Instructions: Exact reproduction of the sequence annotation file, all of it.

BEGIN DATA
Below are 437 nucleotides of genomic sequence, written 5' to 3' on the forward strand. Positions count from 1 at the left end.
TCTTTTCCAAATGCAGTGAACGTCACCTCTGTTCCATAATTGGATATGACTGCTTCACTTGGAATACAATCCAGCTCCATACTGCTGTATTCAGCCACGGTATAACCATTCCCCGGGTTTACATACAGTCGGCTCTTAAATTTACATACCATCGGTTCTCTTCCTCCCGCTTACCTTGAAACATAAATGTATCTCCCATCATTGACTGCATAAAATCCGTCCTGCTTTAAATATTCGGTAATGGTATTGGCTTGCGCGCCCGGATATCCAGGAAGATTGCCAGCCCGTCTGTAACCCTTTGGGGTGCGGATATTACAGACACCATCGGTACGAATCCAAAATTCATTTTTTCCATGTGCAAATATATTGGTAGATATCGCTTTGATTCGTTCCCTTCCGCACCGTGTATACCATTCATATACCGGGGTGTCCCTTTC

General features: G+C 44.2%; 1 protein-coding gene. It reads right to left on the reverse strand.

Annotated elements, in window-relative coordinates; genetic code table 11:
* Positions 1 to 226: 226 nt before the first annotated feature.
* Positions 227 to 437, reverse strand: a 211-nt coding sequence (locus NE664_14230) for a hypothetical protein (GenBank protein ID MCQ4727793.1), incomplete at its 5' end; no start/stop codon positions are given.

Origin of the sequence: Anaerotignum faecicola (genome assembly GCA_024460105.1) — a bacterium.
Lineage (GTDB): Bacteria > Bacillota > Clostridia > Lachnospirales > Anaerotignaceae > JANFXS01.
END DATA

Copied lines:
Below are 437 nucleotides of genomic sequence, written 5' to 3' on the forward strand. Positions count from 1 at the left end.
TCTTTTCCAAATGCAGTGAACGTCACCTCTGTTCCATAATTGGATATGACTGCTTCACTTGGAATACAATCCAGCTCCATACTGCTGTATTCAGCCACGGTATAACCATTCCCCGGGTTTACATACAGTCGGCTCTTAAATTTACATACCATCGGTTCTCTTCCTCCCGCTTACCTTGAAACATAAATGTATCTCCCATCATTGACTGCATAAAATCCGTCCTGCTTTAAATATTCGGTAATGGTATTGGCTTGCGCGCCCGGATATCCAGGAAGATTGCCAGCCCGTCTGTAACCCTTTGGGGTGCGGATATTACAGACACCATCGGTACGAATCCAAAATTCATTTTTTCCATGTGCAAATATATTGGTAGATATCGCTTTGATTCGTTCCCTTCCGCACCGTGTATACCATTCATATACCGGGGTGTCCCTTTC

General features: G+C 44.2%; 1 protein-coding gene. It reads right to left on the reverse strand.

Annotated elements, in window-relative coordinates; genetic code table 11:
* Positions 1 to 226: 226 nt before the first annotated feature.
* Positions 227 to 437, reverse strand: a 211-nt coding sequence (locus NE664_14230) for a hypothetical protein (GenBank protein ID MCQ4727793.1), incomplete at its 5' end; no start/stop codon positions are given.

Origin of the sequence: Anaerotignum faecicola (genome assembly GCA_024460105.1) — a bacterium.
Lineage (GTDB): Bacteria > Bacillota > Clostridia > Lachnospirales > Anaerotignaceae > JANFXS01.